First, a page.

Process for RAP/PAP application needs to be revised

David Lock

I am an Englishman who had the good fortune to marry a Naga.  We had our first child last year and decided that it was now time for our son to meet his Naga kin. My wife and son travelled to the NE in February and I was to meet up with them in April, when after a short period we would return to the UK together.  However, in March my son was taken ill and as a result was admitted to hospital. Therefore I made the decision to travel to the NE so as to assist my wife and bring them both home early. Unfortunately I did not have my Restricted Area Permit (now called a Protected Area Permit apparently, but protected from what?). The application for the RAP that covered my April visit was currently in Delhi awaiting approval.  

I arrived in Calcutta and checked into the Nagaland House hotel. I wanted to explain my situation to the Assistant Resident Commissioner who was based there. Unfortunately I was told that in order to get a RAP I would have to apply to Delhi.  I tried the British High Commission and was given the same answer. The fact that a RAP application takes at least a month meant that this was not an option. I explained the situation to my wife who was still in the NE and after several options were explored I was advised to fly into Dimapur, where I would be escorted to the Assam border by the police.  At the time this seemed like a good idea opposed to flying into Assam and then making my way (on my own) to the state border.  

On my arrival in Dimapur I was met by my sister-in-law and taken to the police station by the airport staff (who I assume were immigration representatives of some sort). I was then told I was being officially deported to Assam. I was taken by armed guard (6 in total) to the Deputy Commissioners office for yet more red tape and was eventually taken to the Assam/Nagaland checkpost. I was met by my wife and other family members and taken to a house in Assam where I was given refuge. My wife and son stayed with me for 1 night but as my son was still not 100% I advised my wife to go back to Nagaland and check into a hotel and keep the boy safe. I intended to meet her a week later when they were both well rested and we could start our journey back to the UK.  It was not the ideal solution but under the circumstances it seemed the best thing to do.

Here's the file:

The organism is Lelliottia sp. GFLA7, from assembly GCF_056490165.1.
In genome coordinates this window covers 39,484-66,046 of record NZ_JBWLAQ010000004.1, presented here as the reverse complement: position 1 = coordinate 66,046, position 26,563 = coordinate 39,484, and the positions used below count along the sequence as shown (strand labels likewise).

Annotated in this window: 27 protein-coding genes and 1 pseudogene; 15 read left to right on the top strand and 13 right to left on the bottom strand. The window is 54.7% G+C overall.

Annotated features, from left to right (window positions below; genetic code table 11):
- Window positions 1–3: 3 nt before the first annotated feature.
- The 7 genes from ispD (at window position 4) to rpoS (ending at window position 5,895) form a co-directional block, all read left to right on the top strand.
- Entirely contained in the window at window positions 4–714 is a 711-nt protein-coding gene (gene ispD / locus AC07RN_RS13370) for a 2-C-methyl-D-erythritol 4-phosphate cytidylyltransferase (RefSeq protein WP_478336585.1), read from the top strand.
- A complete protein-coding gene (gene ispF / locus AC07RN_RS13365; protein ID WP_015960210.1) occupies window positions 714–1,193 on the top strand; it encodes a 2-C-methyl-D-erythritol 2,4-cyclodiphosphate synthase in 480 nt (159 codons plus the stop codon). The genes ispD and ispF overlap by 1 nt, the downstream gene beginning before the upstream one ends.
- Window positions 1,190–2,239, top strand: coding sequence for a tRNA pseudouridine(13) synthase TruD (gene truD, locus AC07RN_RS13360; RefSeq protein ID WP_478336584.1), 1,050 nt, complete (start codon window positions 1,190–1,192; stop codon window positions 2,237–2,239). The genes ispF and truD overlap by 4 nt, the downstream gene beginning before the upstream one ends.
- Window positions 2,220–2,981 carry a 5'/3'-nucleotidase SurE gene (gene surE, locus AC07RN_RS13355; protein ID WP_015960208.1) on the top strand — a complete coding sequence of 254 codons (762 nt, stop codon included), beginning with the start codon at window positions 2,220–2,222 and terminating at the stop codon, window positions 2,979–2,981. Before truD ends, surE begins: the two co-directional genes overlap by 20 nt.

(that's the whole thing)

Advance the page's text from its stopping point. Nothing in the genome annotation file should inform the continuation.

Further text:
The following night my wife came for me. She had made a few arrangements and the next thing I knew I was sitting in a hotel in Nagaland with my wife, son and some other family members. For the next 5 days I was literally under a self imposed room arrest. The hotel staff had no idea I was there. When it came time to leave we were driven from the hotel to Jorhat airport in Assam where we flew to Calcutta and after a couple of days we were back in London.

In retrospect I should have never flown into Dimapur. My brother-in-law, who spoke to the police before my arrival was unaware that I would be officially deported. The Superintendent of Police, will no doubt get a pat on the back for his ‘sterling’ work.

So what does the future hold? Will I be allowed to return to India, let alone the NE? How would I attend an emergency if the need arose again? Can I never attend a family funeral?  I think the process for the RAP/PAP application needs to be revised. There should be a fast track application for such emergencies, maybe not related to tourists but at the very least people who have relatives in the region. If the existing process is not updated then it will only result in other people ‘bypassing’ the current laws, which in turn will no doubt result in more problems.

Just so you know my son is now 100% fit and looking forward to his 1 year birthday in a couple of weeks time.